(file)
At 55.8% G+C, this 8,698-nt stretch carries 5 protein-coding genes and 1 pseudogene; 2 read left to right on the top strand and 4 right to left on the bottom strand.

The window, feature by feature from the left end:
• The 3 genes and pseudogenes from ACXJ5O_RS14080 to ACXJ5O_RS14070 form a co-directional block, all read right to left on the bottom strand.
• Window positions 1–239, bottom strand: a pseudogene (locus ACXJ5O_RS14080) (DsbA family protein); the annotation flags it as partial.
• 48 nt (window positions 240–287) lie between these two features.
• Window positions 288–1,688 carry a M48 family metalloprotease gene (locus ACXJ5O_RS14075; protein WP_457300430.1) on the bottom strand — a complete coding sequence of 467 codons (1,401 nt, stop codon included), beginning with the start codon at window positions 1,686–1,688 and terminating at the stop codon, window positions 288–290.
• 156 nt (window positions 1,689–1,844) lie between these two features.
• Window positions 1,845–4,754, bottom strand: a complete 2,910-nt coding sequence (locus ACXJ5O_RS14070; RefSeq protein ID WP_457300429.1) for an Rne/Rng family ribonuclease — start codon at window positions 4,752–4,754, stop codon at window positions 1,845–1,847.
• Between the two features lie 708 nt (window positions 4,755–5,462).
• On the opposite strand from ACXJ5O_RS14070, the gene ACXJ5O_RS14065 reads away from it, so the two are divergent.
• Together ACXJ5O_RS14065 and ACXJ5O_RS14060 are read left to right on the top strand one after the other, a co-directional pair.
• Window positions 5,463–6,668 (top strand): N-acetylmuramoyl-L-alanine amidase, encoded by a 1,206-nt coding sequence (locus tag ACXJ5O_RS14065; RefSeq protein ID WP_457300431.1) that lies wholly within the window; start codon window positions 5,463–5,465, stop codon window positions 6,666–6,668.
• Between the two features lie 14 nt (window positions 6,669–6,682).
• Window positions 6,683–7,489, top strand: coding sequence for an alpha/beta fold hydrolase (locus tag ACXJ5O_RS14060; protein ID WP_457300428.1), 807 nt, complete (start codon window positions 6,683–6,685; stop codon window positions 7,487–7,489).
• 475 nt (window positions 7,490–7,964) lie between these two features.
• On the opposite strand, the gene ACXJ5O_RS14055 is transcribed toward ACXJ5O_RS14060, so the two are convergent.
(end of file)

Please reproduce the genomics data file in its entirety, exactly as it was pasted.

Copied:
At 55.8% G+C, this 8,698-nt stretch carries 5 protein-coding genes and 1 pseudogene; 2 read left to right on the top strand and 4 right to left on the bottom strand.

The window, feature by feature from the left end:
• The 3 genes and pseudogenes from ACXJ5O_RS14080 to ACXJ5O_RS14070 form a co-directional block, all read right to left on the bottom strand.
• Window positions 1–239, bottom strand: a pseudogene (locus ACXJ5O_RS14080) (DsbA family protein); the annotation flags it as partial.
• 48 nt (window positions 240–287) lie between these two features.
• Window positions 288–1,688 carry a M48 family metalloprotease gene (locus ACXJ5O_RS14075; protein WP_457300430.1) on the bottom strand — a complete coding sequence of 467 codons (1,401 nt, stop codon included), beginning with the start codon at window positions 1,686–1,688 and terminating at the stop codon, window positions 288–290.
• 156 nt (window positions 1,689–1,844) lie between these two features.
• Window positions 1,845–4,754, bottom strand: a complete 2,910-nt coding sequence (locus ACXJ5O_RS14070; RefSeq protein ID WP_457300429.1) for an Rne/Rng family ribonuclease — start codon at window positions 4,752–4,754, stop codon at window positions 1,845–1,847.
• Between the two features lie 708 nt (window positions 4,755–5,462).
• On the opposite strand from ACXJ5O_RS14070, the gene ACXJ5O_RS14065 reads away from it, so the two are divergent.
• Together ACXJ5O_RS14065 and ACXJ5O_RS14060 are read left to right on the top strand one after the other, a co-directional pair.
• Window positions 5,463–6,668 (top strand): N-acetylmuramoyl-L-alanine amidase, encoded by a 1,206-nt coding sequence (locus tag ACXJ5O_RS14065; RefSeq protein ID WP_457300431.1) that lies wholly within the window; start codon window positions 5,463–5,465, stop codon window positions 6,666–6,668.
• Between the two features lie 14 nt (window positions 6,669–6,682).
• Window positions 6,683–7,489, top strand: coding sequence for an alpha/beta fold hydrolase (locus tag ACXJ5O_RS14060; protein ID WP_457300428.1), 807 nt, complete (start codon window positions 6,683–6,685; stop codon window positions 7,487–7,489).
• 475 nt (window positions 7,490–7,964) lie between these two features.
• On the opposite strand, the gene ACXJ5O_RS14055 is transcribed toward ACXJ5O_RS14060, so the two are convergent.